My fingers hate diabetes. Several times a day they get poked with a sharp, needle-like lancet. The drops of blood they give up tell me how my blood sugar roller coaster is doing. That’s really important information I need to determine whether to eat, exercise, or give myself some insulin.
It would be such a treat to check my blood sugar (glucose) without pricking a finger, squeezing out a drop of blood, and placing it on a small test strip attached to a meter. Help may be on the way—though I’m not expecting any big breakthroughs for another few years—as researchers across the country explore prick-free ways to measure blood sugar.
Here are three interesting approaches. Read more »
*This blog post was originally published at Harvard Health Blog*
When we think of skin changes in pregnancy, what immediately comes to mind are stretch marks or Striae Gravidarum . Stretch marks occur because of a breakdown of collagen, a substance that holds the skin together and is responsible for its stretching. Teen pregnant patients are more at risk for having stretch marks. Why is that important? Because, according to medical literature, stretch marks can increase the risk of having lacerations (or tears) during birth.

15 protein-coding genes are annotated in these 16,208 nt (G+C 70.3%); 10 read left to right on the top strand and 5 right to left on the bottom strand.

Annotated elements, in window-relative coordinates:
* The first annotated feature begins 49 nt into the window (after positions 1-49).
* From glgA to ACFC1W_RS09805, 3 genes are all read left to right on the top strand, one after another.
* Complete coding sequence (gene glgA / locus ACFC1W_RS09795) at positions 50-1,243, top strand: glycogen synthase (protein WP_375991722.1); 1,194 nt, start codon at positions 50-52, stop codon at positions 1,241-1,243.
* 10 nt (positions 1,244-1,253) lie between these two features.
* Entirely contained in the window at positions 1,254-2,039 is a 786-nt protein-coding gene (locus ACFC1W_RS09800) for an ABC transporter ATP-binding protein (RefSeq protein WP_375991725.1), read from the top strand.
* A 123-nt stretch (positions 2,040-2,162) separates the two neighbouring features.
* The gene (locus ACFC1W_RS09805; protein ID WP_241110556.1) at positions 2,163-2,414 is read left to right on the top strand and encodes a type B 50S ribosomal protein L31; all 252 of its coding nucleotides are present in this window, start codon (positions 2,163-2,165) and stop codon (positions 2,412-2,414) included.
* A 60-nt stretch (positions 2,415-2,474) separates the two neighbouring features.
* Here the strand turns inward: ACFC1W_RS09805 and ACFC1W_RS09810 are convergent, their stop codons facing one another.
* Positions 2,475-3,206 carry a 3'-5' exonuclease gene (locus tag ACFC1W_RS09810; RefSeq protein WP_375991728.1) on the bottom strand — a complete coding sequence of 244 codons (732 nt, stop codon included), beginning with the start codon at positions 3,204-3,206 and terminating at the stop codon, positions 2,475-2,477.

Another fairly common skin condition during pregnant is called Pruritus gravidarum or generalized itching during pregnancy without the presence of a rash. Approximately 14% of pregnant women are affected by this condition and it is associated with twin pregnancies, fertility treatments and diabetes. As stated in my previous blog, itching during pregnancy should not be ignored, especially in the third trimester because it could signify a condition called Cholestasis of Pregnancy that involves an increase in bile or liver enzymes. This condition is also associated with preterm labor.
Hormonal changes of pregnancy that involve estrogen or progesterone can produce Read more »
*This blog post was originally published at Dr. Linda Burke-Galloway*